By Chris Lane
By Jeff Balke
By Aaron Reiss
By Angelica Leicht
By Dianna Wray
By Aaron Reiss
By Camilo Smith
By Craig Malisow
In May 1997, a struggling San Antonio artist named Joe Lopez was battling a severe case of stage fright. It came as he was preparing to take the podium at a press conference at the Houston Heights store called Casa Ramirez.
Facing a crowd, cameras and reporters, Lopez froze. "I don't know about this, Macario," he whispered to store owner Macario Ramirez, who'd put the media event together.
"Just enjoy the ride, Joe Lopez," Ramirez replied. "Sit back and let me do my thing."
Ramirez's thing, as Houstonians have come to know, is to fight anywhere, anytime he believes he sees rights being trampled. In Lopez's case, it was the huge Ernest & Julio Gallo Winery trying to shut down the artist's line of Puro Gallo products, a name derived from slang for a pure, stud fighter.
But it could be anything, as LULAC's Johnny Mata shows, reeling off the causes Ramirez has taken on: "Police issues, the need for a health clinic, immigration, schools, hate crimes -- we've worked so many issues together."
Ramirez also has manned lonely picket lines -- sometimes very lonely -- against battlefield re-enactments at San Jacinto State Historical Park showing the massacre of Mexicans; against hip art galleries displaying what he believed to be profane distortions of Hispanic religious art; against Heights business groups he thought were too yuppiefied and were discriminating against the area's pawn shops and secondhand stores.
"I just don't like to see people be shit upon," he says. And at 70, even though he's been fighting for more than 50 years, he's not slowing down. If you think he sometimes looks clownish, a lone guy with a hand-painted picket sign marching outside HISD headquarters on a steamy August afternoon, then you don't know the effect he's had on people.
"He changed my whole life," Lopez says. "He got me doing things I never dreamt of doing. There are people who talk and there are people who do, and Macario is not a talker, he's a doer."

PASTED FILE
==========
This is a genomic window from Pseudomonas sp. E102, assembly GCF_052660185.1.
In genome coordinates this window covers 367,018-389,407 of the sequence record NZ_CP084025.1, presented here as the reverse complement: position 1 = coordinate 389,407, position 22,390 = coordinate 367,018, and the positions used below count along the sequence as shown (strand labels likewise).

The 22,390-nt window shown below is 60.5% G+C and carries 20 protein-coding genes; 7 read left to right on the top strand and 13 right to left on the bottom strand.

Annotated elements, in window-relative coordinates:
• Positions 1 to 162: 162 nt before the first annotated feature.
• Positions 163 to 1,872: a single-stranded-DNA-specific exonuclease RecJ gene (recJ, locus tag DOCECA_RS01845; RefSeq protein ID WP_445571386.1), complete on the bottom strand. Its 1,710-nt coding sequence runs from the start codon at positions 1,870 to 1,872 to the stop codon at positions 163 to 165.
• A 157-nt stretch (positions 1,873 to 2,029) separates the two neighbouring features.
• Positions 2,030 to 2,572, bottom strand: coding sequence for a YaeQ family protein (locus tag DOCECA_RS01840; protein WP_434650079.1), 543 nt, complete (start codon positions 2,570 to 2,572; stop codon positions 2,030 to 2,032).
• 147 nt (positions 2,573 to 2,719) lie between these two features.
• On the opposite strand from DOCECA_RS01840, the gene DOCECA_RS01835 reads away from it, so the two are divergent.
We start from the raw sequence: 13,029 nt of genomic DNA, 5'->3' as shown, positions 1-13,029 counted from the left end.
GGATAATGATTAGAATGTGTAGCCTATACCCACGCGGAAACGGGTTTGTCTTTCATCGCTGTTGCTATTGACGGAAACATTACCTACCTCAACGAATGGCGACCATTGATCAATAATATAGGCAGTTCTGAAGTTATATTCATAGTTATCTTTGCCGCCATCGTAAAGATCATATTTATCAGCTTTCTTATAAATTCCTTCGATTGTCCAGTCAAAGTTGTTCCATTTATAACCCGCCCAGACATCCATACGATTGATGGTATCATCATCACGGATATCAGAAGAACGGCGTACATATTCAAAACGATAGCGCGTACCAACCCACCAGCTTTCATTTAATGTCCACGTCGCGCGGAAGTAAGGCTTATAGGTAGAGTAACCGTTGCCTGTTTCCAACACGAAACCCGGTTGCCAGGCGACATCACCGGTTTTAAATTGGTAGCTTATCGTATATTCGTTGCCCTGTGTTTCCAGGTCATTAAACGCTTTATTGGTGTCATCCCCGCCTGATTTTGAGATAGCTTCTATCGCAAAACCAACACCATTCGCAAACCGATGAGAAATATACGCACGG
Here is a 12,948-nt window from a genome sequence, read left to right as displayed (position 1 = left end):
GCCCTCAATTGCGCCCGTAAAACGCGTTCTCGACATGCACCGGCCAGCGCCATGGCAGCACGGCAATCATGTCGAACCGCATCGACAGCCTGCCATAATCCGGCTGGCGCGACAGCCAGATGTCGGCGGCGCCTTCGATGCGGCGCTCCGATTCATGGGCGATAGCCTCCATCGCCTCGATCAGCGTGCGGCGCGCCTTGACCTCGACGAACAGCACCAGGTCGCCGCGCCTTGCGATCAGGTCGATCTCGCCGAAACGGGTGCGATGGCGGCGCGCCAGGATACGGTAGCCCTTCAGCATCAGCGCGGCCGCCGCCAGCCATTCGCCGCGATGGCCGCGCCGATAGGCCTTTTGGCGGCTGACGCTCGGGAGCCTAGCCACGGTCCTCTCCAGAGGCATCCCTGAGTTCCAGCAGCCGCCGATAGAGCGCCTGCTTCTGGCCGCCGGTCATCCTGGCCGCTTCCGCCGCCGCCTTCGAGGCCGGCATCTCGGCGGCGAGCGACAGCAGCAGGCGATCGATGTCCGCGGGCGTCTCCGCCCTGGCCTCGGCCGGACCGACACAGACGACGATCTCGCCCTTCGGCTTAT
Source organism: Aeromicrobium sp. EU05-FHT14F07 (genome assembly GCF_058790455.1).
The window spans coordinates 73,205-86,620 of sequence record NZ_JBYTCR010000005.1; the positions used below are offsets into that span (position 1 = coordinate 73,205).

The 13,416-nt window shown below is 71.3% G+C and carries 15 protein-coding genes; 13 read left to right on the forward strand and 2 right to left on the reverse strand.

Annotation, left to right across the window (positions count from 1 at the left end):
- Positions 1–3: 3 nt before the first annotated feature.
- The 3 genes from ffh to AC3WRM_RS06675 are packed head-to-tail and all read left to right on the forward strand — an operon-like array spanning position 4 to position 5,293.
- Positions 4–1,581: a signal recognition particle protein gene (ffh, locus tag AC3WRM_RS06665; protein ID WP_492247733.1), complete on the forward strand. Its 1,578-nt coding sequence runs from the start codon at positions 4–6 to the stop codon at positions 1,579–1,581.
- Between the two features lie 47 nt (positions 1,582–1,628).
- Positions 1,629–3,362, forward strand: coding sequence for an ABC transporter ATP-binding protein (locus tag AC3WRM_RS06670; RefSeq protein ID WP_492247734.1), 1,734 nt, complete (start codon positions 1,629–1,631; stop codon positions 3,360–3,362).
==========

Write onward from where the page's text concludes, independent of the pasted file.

"Macario for me represents an individual who deep down inside just has a sense of justice that he continues to fight on for," says Lorenzo Cano, associate director of the University of Houston's Center for Mexican-American Studies. "He's getting up there in age now where people don't go out and picket and do things. He hasn't lost his drive."
Ramirez, a San Antonio native, traces his passion back to a day long ago in Big Spring, traveling with his father as a migrant worker to fields in Lubbock. "We stopped in this little place for Fritos and a Coke, and the owner just says, 'Get out of here -- we don't serve no dirty Mexicans here.' My dad said something, and they beat him up. There were some sheriff's deputies sitting right there, but they didn't do a thing."
His father never let him forget the incident. Ramirez ended up graduating from St. Mary's University and heading to Washington, D.C., to work for a minority-interest group. In 1971 he came to Houston and hasn't been far from a picket line since.
His father influenced him in one other key way, however, talking during their travels about Mexican culture and opening a small artifacts store in San Antonio. In 1985, Ramirez opened Casa Ramirez in Houston, initially in the old Mercado del Sol development in the East End.
When that city-backed project collapsed a few years later -- and don't get Ramirez started on how then-mayor Kathy Whitmire could have saved it -- he moved to 19th Street in the Heights. From there, he almost single-handedly has revived in Houston the tradition of creating ofrendas, or altar shrines built to honor departed relatives in conjunction with Day of the Dead.
When he first started, the sugar skulls that typically are used in ofrendas were a bit misunderstood. "People would come into the store and run out, saying 'Oh, God, it's a bunch of satanists!' " he says. "So I started teaching about it."
Americans don't do a good job of honoring their dead relatives, he says. "Americans are in denial about death; in Mexico people celebrate their ancestors," he says. On one of the first ofrendas he made, honoring his father, he placed his dad's favorite breakfast, some photos and an old shirt the patriarch often wore.
His classes on ofrendas are sometimes 90 percent Anglo. "I've sort of become the guru of all this," he says. "Now it's gone national. I'm very pleased; I saw something dying on the vine and did something to save it."
The store -- recently expanded, and finally ready to make the leap to the Internet -- is packed with Mexican art and artifacts. Ramirez, ever the teacher, also regularly rotates exhibits on the culture; he's about to install one on vaqueros, whom he calls "the original cowboys."
There's one other collection, in the back room -- a group of the signs he has toted through the years. Some are there for nostalgia ("San Jacinto Committee -- Would You Re-Enact the 'Atomic Bomb Over Hiroshima' Victory?"). Others are always ready for use (like the blown-up report card giving HISD failing grades, although that's stored pending a honeymoon period for the new -- and Hispanic -- superintendent).